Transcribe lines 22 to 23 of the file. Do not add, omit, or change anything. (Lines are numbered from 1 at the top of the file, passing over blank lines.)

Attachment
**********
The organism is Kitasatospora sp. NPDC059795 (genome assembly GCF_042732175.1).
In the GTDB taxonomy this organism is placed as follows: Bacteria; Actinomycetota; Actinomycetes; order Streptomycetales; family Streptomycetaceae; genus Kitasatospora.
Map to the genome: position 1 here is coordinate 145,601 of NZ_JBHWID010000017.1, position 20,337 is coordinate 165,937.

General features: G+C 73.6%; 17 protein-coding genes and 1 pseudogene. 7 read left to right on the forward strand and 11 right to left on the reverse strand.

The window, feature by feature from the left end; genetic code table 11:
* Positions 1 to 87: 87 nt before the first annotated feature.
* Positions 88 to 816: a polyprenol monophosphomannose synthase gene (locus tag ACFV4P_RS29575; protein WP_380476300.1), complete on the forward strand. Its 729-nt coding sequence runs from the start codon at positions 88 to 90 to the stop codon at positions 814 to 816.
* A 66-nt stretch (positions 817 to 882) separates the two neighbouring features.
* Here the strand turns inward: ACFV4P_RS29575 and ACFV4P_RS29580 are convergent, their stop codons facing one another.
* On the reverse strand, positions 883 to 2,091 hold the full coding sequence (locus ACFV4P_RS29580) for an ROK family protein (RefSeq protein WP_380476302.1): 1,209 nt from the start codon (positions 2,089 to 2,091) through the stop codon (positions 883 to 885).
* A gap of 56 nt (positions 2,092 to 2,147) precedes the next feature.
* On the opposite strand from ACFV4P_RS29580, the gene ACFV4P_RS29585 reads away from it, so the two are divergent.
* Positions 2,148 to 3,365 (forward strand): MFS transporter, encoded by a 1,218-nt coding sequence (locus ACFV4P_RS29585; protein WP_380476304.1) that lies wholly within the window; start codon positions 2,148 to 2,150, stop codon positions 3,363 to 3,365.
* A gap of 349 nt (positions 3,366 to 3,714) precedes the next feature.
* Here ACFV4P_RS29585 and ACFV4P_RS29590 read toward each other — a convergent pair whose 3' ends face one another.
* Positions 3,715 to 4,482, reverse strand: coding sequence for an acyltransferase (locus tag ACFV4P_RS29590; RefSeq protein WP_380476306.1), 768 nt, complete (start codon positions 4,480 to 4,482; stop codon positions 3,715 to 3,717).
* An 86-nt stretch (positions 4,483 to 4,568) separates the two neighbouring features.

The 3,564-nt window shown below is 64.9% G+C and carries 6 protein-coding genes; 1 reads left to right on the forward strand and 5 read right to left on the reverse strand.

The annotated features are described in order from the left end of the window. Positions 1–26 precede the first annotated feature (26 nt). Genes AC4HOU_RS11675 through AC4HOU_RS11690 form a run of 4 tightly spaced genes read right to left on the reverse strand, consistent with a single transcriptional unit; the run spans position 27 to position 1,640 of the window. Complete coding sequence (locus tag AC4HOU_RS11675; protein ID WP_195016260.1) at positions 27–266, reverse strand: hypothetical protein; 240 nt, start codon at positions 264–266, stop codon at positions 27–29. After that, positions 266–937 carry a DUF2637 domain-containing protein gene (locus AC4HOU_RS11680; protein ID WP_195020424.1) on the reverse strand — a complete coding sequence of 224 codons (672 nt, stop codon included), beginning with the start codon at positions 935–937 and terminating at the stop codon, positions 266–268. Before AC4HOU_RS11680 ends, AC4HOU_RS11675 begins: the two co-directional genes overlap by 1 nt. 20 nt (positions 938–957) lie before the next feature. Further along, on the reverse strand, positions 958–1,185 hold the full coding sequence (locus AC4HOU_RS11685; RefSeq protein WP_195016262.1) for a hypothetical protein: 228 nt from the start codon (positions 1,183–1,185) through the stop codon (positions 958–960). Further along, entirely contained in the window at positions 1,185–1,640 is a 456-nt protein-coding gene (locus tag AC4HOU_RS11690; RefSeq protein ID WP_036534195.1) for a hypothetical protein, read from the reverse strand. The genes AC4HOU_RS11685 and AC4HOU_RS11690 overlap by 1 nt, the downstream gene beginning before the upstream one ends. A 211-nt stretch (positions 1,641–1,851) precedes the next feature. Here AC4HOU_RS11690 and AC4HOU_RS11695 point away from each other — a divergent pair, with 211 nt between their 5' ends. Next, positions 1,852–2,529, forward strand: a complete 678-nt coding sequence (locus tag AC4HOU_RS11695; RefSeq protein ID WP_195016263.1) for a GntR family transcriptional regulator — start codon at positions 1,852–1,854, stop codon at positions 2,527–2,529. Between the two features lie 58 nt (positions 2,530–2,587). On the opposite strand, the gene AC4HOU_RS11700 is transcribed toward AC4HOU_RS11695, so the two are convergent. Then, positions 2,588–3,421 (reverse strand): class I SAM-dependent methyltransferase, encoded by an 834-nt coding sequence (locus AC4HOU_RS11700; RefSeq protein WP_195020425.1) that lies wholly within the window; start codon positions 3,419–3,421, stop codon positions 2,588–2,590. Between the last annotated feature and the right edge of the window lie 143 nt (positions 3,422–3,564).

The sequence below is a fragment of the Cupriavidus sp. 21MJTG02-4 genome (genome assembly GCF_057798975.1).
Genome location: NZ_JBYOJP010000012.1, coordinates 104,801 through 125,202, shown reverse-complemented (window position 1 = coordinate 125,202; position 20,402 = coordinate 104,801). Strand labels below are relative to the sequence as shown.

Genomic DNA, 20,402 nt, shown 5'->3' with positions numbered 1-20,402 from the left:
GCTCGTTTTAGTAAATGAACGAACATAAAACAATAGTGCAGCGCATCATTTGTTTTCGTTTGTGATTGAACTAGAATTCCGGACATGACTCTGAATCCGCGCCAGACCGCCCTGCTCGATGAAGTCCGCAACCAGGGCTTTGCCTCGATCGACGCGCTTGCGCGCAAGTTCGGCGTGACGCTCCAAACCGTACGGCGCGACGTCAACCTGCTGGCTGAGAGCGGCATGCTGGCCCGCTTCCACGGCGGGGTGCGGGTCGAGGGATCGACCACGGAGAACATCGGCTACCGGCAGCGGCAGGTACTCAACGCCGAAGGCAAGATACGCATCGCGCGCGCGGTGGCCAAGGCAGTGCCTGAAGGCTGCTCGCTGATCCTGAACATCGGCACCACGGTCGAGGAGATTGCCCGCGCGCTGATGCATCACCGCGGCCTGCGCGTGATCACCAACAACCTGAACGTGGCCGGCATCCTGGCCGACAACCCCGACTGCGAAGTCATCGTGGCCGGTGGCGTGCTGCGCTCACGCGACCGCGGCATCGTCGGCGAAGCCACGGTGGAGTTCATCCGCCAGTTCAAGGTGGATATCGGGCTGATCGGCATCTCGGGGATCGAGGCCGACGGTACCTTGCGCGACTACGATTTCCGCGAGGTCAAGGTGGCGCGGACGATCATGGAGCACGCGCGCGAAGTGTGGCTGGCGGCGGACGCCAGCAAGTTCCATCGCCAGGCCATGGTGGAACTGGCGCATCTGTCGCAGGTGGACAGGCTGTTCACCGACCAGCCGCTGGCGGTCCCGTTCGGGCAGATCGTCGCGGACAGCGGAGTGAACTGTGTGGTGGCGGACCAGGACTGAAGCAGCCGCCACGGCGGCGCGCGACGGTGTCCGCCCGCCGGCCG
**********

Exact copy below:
Genomic DNA, 20,402 nt, shown 5'->3' with positions numbered 1-20,402 from the left:
GCTCGTTTTAGTAAATGAACGAACATAAAACAATAGTGCAGCGCATCATTTGTTTTCGTTTGTGATTGAACTAGAATTCCGGACATGACTCTGAATCCGCGCCAGACCGCCCTGCTCGATGAAGTCCGCAACCAGGGCTTTGCCTCGATCGACGCGCTTGCGCGCAAGTTCGGCGTGACGCTCCAAACCGTACGGCGCGACGTCAACCTGCTGGCTGAGAGCGGCATGCTGGCCCGCTTCCACGGCGGGGTGCGGGTCGAGGGATCGACCACGGAGAACATCGGCTACCGGCAGCGGCAGGTACTCAACGCCGAAGGCAAGATACGCATCGCGCGCGCGGTGGCCAAGGCAGTGCCTGAAGGCTGCTCGCTGATCCTGAACATCGGCACCACGGTCGAGGAGATTGCCCGCGCGCTGATGCATCACCGCGGCCTGCGCGTGATCACCAACAACCTGAACGTGGCCGGCATCCTGGCCGACAACCCCGACTGCGAAGTCATCGTGGCCGGTGGCGTGCTGCGCTCACGCGACCGCGGCATCGTCGGCGAAGCCACGGTGGAGTTCATCCGCCAGTTCAAGGTGGATATCGGGCTGATCGGCATCTCGGGGATCGAGGCCGACGGTACCTTGCGCGACTACGATTTCCGCGAGGTCAAGGTGGCGCGGACGATCATGGAGCACGCGCGCGAAGTGTGGCTGGCGGCGGACGCCAGCAAGTTCCATCGCCAGGCCATGGTGGAACTGGCGCATCTGTCGCAGGTGGACAGGCTGTTCACCGACCAGCCGCTGGCGGTCCCGTTCGGGCAGATCGTCGCGGACAGCGGAGTGAACTGTGTGGTGGCGGACCAGGACTGAAGCAGCCGCCACGGCGGCGCGCGACGGTGTCCGCCCGCCGGCCG